Dominique Derain — Burgundy, France

Dominique may have officially retired, but he still spends his days in the vineyards and in the cellar, tasting with Julien Altaber and Carole Schwab; the duo who have taken over the domaine. Honouring Dominique, they continue to make the wines under his name and according to his vinification practices, for this is not simply a retired vigneron.Dominique has been a friend, teacher and influence for so many aspiring farmers and winemakers who wish to work without chemicals. Here, it has never been about making fancy, dressed-up wines in their tuxedos, dresses and heels. Rather, this is Burgundy in the nude - it is the skin and bones of these old vines that speak through the unadulterated wines.

"It was my childhood dream: to make wines that I like to drink. If I’ve succeeded in doing that, then I’m happy."

Wine #6:
Saint-Joseph Rouge 2019

Saint Joseph by Pierre Gonon

What's it Like?

A wine that has a special place in our hearts. If you're a lover of peppery red wine, then this is the hallmark, and a wine which year after year reminds us why Syrah is capable of such wondrous things. Tended lovingly by this duo, these are some of the healthiest vines we've seen, and that shines through in the wine — think vibrant straight-off-the-bush blackcurrants dipped in white pepper.

Where's it From?

This is massal selection Syrah (representing ancient and diverse genetic material) farmed organically in St-Joseph by Jean and Pierre Gonon, including very old vines (80+-year-old) purchased from the legendary Raymond Trollat in St Jean de Muzols. 

How's it Made?

This is old school, simple winemaking at its very best. The maceration always takes place with majority whole bunches, and fermentation occurs naturally. The wine ages in old oak barrels, and is bottled unfiltered, with the use of egg whites as a fining agent.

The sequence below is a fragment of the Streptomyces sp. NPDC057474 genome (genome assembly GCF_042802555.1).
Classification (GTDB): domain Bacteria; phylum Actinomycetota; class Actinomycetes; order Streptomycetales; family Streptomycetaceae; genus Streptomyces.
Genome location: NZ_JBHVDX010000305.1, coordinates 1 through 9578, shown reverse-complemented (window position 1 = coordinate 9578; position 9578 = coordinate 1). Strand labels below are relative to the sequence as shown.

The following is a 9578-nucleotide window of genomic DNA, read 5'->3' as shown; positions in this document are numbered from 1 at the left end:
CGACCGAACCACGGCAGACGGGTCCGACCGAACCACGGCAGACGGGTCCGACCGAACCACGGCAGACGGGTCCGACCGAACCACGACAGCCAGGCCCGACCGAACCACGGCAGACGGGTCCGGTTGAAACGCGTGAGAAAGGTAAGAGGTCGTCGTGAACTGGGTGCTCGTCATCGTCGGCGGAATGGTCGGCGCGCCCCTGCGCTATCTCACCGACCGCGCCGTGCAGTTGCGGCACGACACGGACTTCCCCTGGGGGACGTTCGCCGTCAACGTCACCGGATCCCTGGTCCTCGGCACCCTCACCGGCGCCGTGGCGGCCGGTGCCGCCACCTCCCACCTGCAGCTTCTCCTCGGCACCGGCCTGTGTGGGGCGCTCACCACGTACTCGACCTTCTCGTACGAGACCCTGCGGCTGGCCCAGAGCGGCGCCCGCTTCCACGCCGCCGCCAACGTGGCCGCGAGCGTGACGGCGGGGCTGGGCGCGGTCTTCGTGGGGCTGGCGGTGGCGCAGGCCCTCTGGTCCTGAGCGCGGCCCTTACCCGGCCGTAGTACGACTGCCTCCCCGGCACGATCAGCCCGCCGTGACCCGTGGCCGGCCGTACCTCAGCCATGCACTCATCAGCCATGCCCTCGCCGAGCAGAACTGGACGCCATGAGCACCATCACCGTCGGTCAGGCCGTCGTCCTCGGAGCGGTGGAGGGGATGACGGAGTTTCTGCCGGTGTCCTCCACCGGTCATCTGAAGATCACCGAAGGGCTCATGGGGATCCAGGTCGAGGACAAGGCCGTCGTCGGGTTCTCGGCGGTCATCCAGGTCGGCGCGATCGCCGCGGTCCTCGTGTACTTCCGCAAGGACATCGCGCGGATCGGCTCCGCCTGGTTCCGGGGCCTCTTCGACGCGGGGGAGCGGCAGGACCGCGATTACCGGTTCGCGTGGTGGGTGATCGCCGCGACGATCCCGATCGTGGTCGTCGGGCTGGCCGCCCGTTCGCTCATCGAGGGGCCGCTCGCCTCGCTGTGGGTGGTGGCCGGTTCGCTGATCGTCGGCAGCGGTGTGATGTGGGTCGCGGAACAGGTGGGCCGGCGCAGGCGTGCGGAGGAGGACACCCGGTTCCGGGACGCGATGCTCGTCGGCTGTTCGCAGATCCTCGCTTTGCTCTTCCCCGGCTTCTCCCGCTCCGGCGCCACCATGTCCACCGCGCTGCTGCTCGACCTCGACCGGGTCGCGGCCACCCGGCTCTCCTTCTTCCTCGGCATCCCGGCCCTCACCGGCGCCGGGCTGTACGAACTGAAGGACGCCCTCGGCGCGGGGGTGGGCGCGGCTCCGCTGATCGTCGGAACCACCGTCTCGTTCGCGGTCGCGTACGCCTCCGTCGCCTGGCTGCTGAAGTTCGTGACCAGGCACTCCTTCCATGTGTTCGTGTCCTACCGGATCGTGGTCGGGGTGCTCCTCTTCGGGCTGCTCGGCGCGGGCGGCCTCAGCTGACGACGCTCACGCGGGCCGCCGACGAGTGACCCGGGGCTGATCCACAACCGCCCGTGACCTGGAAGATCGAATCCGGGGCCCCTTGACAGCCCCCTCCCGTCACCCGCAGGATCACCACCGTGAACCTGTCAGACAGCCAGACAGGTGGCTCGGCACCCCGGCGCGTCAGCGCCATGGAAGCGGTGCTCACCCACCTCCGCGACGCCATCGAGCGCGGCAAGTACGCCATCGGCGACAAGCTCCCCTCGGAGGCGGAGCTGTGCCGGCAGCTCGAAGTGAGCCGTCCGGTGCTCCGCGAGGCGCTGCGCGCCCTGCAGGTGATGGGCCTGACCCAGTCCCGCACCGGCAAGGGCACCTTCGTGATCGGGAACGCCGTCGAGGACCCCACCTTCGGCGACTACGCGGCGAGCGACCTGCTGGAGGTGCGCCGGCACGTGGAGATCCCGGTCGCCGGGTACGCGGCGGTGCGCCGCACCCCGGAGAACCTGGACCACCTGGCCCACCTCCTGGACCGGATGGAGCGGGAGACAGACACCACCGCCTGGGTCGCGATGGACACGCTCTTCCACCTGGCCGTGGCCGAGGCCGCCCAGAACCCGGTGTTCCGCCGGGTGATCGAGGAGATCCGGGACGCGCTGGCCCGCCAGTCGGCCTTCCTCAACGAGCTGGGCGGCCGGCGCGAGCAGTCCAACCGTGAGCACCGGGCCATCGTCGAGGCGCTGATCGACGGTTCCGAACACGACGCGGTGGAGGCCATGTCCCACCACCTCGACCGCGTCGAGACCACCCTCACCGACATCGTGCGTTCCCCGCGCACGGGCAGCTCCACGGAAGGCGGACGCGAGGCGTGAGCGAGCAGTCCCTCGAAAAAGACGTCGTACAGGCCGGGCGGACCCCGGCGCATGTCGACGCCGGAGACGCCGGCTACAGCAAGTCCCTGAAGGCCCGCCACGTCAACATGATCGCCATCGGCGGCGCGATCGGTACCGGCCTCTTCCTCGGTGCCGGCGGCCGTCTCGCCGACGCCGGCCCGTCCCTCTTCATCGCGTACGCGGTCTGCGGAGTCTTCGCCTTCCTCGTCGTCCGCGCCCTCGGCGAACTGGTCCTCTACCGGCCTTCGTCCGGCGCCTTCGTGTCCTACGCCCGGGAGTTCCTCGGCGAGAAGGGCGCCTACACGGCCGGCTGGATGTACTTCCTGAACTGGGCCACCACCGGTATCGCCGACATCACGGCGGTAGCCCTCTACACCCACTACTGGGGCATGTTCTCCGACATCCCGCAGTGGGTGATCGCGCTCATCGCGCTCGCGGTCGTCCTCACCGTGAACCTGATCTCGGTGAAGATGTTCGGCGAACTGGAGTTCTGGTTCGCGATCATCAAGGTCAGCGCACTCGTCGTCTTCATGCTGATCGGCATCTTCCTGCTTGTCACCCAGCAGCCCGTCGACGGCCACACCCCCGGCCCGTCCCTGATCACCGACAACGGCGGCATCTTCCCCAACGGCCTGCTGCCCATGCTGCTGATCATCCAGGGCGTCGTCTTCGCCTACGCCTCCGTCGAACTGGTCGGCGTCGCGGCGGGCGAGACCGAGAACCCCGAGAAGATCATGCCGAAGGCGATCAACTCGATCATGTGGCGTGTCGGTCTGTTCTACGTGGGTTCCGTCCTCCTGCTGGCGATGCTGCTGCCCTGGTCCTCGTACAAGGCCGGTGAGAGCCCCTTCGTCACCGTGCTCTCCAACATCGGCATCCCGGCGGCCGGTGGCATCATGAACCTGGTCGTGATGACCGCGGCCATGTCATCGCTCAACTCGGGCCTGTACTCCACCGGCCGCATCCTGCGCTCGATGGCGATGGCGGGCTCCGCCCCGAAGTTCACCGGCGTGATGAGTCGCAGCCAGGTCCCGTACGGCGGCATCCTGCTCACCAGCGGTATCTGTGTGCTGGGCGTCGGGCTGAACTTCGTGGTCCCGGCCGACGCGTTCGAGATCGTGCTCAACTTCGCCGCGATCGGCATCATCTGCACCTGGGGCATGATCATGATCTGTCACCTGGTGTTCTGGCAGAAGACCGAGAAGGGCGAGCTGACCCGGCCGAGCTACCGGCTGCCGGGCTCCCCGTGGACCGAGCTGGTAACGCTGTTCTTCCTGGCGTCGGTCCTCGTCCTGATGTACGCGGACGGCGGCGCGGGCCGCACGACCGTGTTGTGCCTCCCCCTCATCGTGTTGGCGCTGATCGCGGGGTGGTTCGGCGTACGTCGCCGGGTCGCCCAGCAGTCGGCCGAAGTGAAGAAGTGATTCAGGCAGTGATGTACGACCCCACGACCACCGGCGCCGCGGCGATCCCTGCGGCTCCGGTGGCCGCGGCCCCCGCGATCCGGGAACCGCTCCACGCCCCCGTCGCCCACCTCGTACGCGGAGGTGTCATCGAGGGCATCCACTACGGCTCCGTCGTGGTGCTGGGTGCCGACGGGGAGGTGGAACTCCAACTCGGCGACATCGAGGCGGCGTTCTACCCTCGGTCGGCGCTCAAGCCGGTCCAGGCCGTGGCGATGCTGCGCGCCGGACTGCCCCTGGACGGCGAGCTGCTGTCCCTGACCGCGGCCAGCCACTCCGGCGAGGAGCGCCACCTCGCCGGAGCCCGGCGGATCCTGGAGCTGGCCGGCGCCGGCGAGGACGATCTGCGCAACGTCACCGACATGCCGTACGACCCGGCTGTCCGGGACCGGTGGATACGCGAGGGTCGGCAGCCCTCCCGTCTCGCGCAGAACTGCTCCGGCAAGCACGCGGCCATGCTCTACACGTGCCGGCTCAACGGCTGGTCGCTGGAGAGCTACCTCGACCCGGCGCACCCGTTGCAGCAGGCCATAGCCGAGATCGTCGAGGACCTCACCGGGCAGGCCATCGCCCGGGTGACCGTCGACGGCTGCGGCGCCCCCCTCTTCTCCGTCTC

The Winemaker:
Pierre & Jean Gonon — Saint-Joseph, France

Domaine Pierre Gonon, now run by sons Jean & Pierre Gonon, is one of the original game-changers of the Northern Rhône wine landscape. They were the second domaine of St-Joseph to bottle their own wines (as opposed to sell grapes to négociants or cooperatives), and ditched chemicals in the 90s in favour of horse ploughing and organics. These bottles are like finding needles in a haystack. Along with a small handful of independent, organic growers in the Northern Rhône, they are committed to the diversity of Syrah; and to its history; and that means one thing in particular: massal selection. Syrah has been one of the varieties hit hardest by global warming in recent years, but through the dedication of growers such as Jean and Pierre, the future is as bright as it’s ever been for this variety. And it’s not just through massal selection that they’re seeing it thrive, it’s also thanks to an ancestral training technique, which also happens to be one of the most beautiful we’ve ever seen.

“A vine is a plant of the forest. It needs to grow, and it wants to grow. We think the vine wants to express its true nature as a climbing plant; a liana."